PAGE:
The only time during the relevant time period that Gaytan was paid any amount other than $100
was when G&G docked him $5 as a penalty for failing to clock in or out properly during the
month. (See Pl.’s Ex. B.)
Further, even if this Court were to assume that Gaytan were fully compensated, G&G
ignores the fact that payment of overtime compensation in this manner may be a violation of the
FLSA in and of itself. The Department of Labor (“DOL”) has provided an interpretive bulletin
on the FLSA, codified in Part 778 of Title 29 of the Code of Federal Regulations. See 29 C.F.R.
§ 778.1. Gaytan directs this Court to § 778.106, which provides that:
The general rule is that overtime compensation earned in a particular workweek
must be paid on the regular pay day for the period in which such workweek ends.
. . . Payment may not be delayed for a period than is reasonable necessary for the
employer to compute and arrange for payment of the amount due and in no event
may payment be delayed beyond the next payday after such computation can be
29 C.F.R. § 778.106 (emphases added).7 The Third Circuit has not commented directly on how
this interpretive bulletin applies when an employee is fully compensated for his work, but other
courts have found a violation of the FLSA “even if the employer eventually pays the overtime
“[A] court is not required to give effect to an interpretive regulation. Varying degrees of
deference are accorded to administrative interpretations, based on such factors as the timing and
consistency of the agency’s position, and the nature of its expertise.” Batterton v. Francis, 432
U.S. 416, 425 n.9 (1977). However, this specific provision has been relied upon by other courts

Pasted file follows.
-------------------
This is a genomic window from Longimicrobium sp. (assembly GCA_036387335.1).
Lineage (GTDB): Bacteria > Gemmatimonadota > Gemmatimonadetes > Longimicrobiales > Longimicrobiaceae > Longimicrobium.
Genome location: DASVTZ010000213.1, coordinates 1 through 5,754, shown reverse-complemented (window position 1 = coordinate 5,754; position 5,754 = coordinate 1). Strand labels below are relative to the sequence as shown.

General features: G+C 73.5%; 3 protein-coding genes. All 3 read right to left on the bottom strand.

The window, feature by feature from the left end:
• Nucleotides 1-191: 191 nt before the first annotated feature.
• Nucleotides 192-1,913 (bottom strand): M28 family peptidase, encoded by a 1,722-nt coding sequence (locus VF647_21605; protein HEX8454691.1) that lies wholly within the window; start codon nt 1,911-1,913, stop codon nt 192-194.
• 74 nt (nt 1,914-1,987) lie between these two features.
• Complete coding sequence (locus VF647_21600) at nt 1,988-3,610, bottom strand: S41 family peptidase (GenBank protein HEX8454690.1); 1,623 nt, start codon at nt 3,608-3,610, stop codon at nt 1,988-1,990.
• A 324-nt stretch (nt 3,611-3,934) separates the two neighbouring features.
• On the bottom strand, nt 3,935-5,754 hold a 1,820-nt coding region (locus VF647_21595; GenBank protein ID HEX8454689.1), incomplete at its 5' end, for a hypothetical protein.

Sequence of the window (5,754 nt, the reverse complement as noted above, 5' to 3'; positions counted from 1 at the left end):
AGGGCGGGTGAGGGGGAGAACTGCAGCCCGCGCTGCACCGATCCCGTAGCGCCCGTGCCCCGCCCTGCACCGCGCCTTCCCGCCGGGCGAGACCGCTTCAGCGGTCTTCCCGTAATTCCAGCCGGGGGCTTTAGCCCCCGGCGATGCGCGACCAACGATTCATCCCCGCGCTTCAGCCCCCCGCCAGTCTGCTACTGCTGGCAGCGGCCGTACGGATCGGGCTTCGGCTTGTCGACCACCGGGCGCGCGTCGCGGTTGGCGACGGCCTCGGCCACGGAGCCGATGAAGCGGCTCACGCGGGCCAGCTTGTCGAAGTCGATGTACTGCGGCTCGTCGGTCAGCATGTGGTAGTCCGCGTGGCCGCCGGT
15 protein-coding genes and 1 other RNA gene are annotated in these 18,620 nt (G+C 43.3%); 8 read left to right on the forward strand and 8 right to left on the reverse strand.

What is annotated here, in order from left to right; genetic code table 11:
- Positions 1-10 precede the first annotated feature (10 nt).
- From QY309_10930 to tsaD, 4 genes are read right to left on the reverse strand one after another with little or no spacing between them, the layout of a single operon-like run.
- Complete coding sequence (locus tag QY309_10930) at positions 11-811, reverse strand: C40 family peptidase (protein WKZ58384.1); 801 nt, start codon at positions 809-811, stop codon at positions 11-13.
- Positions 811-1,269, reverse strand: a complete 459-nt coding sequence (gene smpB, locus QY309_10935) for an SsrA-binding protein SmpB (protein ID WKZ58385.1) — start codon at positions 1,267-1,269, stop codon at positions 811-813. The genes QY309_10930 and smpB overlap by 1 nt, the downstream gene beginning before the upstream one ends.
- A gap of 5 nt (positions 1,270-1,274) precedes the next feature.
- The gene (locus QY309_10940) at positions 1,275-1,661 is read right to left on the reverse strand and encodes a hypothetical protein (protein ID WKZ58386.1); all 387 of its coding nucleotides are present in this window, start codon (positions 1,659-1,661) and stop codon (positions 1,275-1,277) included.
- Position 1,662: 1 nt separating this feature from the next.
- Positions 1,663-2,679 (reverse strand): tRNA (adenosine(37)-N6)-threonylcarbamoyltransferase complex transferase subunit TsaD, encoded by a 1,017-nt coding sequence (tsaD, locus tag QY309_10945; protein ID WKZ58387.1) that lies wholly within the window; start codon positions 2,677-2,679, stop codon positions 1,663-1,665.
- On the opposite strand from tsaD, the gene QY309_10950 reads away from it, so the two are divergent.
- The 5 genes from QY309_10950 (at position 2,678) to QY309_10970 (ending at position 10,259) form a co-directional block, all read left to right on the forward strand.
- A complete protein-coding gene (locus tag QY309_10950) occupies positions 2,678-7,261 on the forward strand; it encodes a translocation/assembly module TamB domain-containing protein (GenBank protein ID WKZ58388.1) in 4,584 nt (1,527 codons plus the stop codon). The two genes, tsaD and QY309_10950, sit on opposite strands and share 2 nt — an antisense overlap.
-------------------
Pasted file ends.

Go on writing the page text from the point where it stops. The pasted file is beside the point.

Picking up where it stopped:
in this district with approval from the Third Circuit. See Brooks v. Vill. of Ridgefield Park, 185
F.3d 130, 135–36 (3d Cir. 1999) (“We believe the DOL bulletin [29 C.F.R. § 778.106] is a
reasonable construction of the FLSA.”); Cahill v. City of New Brunswick, 99 F. Supp. 2d 464,
473–74 (D.N.J. 2000) (relying on Brooks to find that § 778.106 provided a basis for finding a
violation of 29 U.S.C. § 207(a)).
amount that was due.” See, e.g., Howard v. City of Springfield, 274 F.3d 1141, 1148 (7th Cir.
2001); see also Brooklyn Sav. Bank v. O’Neil, 324 U.S. 697, 700–07 (1945) (finding an
employee entitled to liquidated damages under the FLSA when overtime was fully paid more
than two years later).
Thus, the timing, manner, and amount of the payment are all relevant factual inquiries for
determining whether G&G has violated the FLSA. G&G has not demonstrated to this Court that
there is an absence of factual dispute on any of these issues, having neglected to address these in
its opening brief or its reply brief. Accordingly, summary judgment will be denied on Gaytan’s
FLSA claims with respect to unpaid Shop Time Work.
FLSA STATUTE OF LIMITATIONS
The parties also dispute the appropriate statute of limitations that should apply in this
action for the FLSA claim. Actions under FLSA have a presumptive two year statute of
limitations, “except that a cause of action arising out of a willful violation may be commenced
within three years after the cause of action accrued.” 29 U.S.C. § 255(a). Gaytan argues that
G&G’s actions were willful, and thus bringing him under the three-year statute of limitations